Russian Foreign Minister Sergei Lavrov is unequivocal: Arctic, “This is our territory!” On the eve of its talks, Wednesday and Thursday in Reykjavik, with US Secretary of State Anthony Blinken, within the framework of the Arctic Council, Moscow wants to define its territory in the far north. In recent weeks, signs of economic and military tension have already escalated.
After the siege of the Suez Canal in March, Russia hailed the benefits of its “Northern Route,” an ambitious Arctic project that provides new trade horizons between Europe and Asia. Around the same time, the Russian Army stepped up its maneuvers in its polar waters, simulating the destruction of an aircraft with the Pantsir-S1 anti-aircraft systems and neutralizing a drone attack. While continuing to deploy the latest S-400 air defense systems.
The meeting in Iceland is expected to be tense. In the face of the Russian foreign minister and his desire to firmly consolidate his control over the region, the other seven countries bordering the Arctic Ocean (the United States, Canada, Denmark, Sweden, Finland, Norway, Iceland). The United States in particular is looking dimly at this increase in military power within a few hundred kilometers of its territory in Alaska and the creation of a region of heightened geopolitical tensions.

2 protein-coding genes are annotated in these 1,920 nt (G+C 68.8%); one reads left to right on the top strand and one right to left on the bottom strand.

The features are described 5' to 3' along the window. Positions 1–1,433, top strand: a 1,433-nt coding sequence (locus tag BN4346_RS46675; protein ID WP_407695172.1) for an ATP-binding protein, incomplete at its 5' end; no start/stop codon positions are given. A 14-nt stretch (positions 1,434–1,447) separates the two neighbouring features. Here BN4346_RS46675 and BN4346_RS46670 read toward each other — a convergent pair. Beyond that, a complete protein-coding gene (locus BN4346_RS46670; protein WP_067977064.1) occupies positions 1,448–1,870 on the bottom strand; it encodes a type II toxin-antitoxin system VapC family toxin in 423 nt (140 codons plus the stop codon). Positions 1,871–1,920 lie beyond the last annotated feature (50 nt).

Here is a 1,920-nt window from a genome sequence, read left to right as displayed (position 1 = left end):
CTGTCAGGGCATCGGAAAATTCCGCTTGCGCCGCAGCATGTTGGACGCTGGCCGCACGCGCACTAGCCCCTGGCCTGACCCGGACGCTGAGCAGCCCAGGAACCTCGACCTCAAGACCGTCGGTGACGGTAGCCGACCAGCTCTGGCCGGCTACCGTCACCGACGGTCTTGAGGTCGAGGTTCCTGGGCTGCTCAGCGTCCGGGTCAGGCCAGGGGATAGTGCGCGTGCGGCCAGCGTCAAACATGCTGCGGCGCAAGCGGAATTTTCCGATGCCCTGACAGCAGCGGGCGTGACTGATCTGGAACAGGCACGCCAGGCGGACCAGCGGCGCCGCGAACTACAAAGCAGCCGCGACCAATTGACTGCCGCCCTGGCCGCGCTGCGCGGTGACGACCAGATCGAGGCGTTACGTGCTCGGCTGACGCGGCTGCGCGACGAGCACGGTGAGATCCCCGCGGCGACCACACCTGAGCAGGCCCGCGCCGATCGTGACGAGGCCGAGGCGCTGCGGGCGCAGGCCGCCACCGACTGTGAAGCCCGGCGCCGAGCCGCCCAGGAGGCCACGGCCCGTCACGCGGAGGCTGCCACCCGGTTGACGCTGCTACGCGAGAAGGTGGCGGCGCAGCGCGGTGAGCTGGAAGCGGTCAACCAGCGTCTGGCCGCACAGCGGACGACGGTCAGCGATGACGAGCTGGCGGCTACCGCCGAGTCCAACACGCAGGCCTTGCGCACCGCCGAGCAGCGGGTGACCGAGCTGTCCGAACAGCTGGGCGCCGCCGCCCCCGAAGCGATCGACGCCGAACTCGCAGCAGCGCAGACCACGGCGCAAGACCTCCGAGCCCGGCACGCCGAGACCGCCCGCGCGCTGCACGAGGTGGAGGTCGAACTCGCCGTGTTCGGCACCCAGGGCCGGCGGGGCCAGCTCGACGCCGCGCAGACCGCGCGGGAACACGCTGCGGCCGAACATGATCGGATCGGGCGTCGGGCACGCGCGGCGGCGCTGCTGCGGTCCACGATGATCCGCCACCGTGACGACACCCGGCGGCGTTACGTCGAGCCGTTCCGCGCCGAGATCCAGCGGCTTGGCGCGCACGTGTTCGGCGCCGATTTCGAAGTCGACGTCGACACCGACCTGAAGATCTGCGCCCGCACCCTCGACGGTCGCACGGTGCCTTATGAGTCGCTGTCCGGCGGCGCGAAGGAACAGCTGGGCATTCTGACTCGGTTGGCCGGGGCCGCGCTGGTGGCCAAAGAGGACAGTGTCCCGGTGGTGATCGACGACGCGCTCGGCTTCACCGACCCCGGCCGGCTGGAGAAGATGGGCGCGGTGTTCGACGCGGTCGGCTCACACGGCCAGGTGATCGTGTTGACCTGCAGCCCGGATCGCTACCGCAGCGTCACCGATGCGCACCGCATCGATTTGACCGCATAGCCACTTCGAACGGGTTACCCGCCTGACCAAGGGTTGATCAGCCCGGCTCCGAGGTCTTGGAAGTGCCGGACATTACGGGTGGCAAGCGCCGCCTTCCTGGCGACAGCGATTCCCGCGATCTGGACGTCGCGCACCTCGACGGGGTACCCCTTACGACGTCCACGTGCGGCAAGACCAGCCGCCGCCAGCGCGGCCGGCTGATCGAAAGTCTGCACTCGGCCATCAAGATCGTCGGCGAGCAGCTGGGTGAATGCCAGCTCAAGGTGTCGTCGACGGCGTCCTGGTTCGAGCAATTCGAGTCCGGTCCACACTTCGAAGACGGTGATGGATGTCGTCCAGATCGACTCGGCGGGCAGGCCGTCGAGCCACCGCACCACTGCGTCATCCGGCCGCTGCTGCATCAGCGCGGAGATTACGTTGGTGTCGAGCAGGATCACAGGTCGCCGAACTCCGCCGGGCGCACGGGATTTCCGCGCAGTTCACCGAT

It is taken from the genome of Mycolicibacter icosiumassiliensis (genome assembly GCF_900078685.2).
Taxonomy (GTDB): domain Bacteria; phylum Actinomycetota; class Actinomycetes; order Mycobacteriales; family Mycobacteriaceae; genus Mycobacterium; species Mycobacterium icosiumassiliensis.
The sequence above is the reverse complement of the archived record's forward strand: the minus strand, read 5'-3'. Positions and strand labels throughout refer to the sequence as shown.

The extensive construction site of the “Route de Nord”
Sergey Lavrov is only repeating what President Vladimir Putin has been hammering out five years ago. The Kremlin chief has set very high standards for the vast “Northern Road” project, a new sea lane along the Arctic coasts that is increasingly navigable thanks to global warming and melting ice: an annual volume of 80 million tons will be transported by 2025 (47 for natural gas, 23 For coal, 5 for oil, 5 for heavy industrial products).
The Russian President, who has strengthened the Russian military presence in the Arctic By reopening the Soviet bases , Ensures that, of the eight countries in the smallest ocean on the planet, Russia has the largest number of assets. On the surface of its territory and through its natural resources. More than 80% of Russia’s natural gas – which covers a third of European consumption – actually comes from these regions. To supply Nord Stream 2, the Russian gas pipeline to Europe at the heart of a geopolitical complex, Gazprom plans to exploit the new polar deposit, Pofanenko, with an area of 200 billion square meters.3 annually. It is located in Yamalo-Nenetsia, the heart of Russian production. About 90% nickel, 90% cobalt, 60% copper, 95% platinum, 100% barite and apatite concentrations also come from the Arctic. In total, the region accounts for more than a fifth of Russia’s exports and 10% of its GDP.
Send American bombers
Denouncing the offensive trends of NATO and Norway in the Arctic, Sergey Lavrov made it clear on Monday that it was a zone of economic influence for Russia, and affirmed his right to defend it. Il a certes prôné la relance de rencontres régulières entre les chefs des Etats-majors des huit pays membres du Conseil, afin de «faire baisser les risques sur le plan militaire», qui ont été suspendues depuis 2014 et l’annexion de la Crimée par Russia.
But the minister arrived in Reykjavik in an offensive manner, and criticized the United States for its presence Strategic bombers were sent in February He trained in Norway and deployed ships last year in the Barents Sea, in Russia’s exclusive economic zone. This malicious tone sets the stage for another summit meeting: the first possible talks in mid-June between them Vladimir Putin and Joe Biden.